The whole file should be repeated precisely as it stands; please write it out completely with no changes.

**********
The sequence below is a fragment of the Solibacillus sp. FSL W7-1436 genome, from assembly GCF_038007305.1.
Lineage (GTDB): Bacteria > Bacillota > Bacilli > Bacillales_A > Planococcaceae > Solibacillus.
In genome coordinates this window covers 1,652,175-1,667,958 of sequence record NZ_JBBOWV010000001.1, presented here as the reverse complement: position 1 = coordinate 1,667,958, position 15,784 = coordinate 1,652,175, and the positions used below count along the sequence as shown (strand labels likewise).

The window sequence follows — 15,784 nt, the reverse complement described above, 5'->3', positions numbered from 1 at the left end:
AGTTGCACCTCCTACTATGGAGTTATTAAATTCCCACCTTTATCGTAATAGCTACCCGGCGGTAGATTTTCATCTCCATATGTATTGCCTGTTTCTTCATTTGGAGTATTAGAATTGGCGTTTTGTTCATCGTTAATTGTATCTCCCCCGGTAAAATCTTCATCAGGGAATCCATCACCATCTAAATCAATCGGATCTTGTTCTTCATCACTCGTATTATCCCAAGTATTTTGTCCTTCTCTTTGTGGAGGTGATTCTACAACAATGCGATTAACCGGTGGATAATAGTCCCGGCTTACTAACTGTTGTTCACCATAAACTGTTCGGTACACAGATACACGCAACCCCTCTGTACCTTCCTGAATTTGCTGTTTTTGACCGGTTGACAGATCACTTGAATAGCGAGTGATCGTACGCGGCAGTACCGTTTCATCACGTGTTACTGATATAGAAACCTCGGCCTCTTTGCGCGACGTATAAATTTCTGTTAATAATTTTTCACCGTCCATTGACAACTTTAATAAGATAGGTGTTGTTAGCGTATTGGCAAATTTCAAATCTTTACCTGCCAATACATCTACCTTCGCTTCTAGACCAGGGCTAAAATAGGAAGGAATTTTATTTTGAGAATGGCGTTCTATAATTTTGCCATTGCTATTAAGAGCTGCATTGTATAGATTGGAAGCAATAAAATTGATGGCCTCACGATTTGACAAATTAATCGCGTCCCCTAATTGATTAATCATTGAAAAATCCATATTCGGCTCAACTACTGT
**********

The sequence below is a fragment of the Solibacillus sp. FSL W7-1436 genome, from assembly GCF_038007305.1.
Lineage (GTDB): Bacteria > Bacillota > Bacilli > Bacillales_A > Planococcaceae > Solibacillus.
In genome coordinates this window covers 1,652,175-1,667,958 of sequence record NZ_JBBOWV010000001.1, presented here as the reverse complement: position 1 = coordinate 1,667,958, position 15,784 = coordinate 1,652,175, and the positions used below count along the sequence as shown (strand labels likewise).

The window sequence follows — 15,784 nt, the reverse complement described above, 5'->3', positions numbered from 1 at the left end:
AGTTGCACCTCCTACTATGGAGTTATTAAATTCCCACCTTTATCGTAATAGCTACCCGGCGGTAGATTTTCATCTCCATATGTATTGCCTGTTTCTTCATTTGGAGTATTAGAATTGGCGTTTTGTTCATCGTTAATTGTATCTCCCCCGGTAAAATCTTCATCAGGGAATCCATCACCATCTAAATCAATCGGATCTTGTTCTTCATCACTCGTATTATCCCAAGTATTTTGTCCTTCTCTTTGTGGAGGTGATTCTACAACAATGCGATTAACCGGTGGATAATAGTCCCGGCTTACTAACTGTTGTTCACCATAAACTGTTCGGTACACAGATACACGCAACCCCTCTGTACCTTCCTGAATTTGCTGTTTTTGACCGGTTGACAGATCACTTGAATAGCGAGTGATCGTACGCGGCAGTACCGTTTCATCACGTGTTACTGATATAGAAACCTCGGCCTCTTTGCGCGACGTATAAATTTCTGTTAATAATTTTTCACCGTCCATTGACAACTTTAATAAGATAGGTGTTGTTAGCGTATTGGCAAATTTCAAATCTTTACCTGCCAATACATCTACCTTCGCTTCTAGACCAGGGCTAAAATAGGAAGGAATTTTATTTTGAGAATGGCGTTCTATAATTTTGCCATTGCTATTAAGAGCTGCATTGTATAGATTGGAAGCAATAAAATTGATGGCCTCACGATTTGACAAATTAATCGCGTCCCCTAATTGATTAATCATTGAAAAATCCATATTCGGCTCAACTACTGT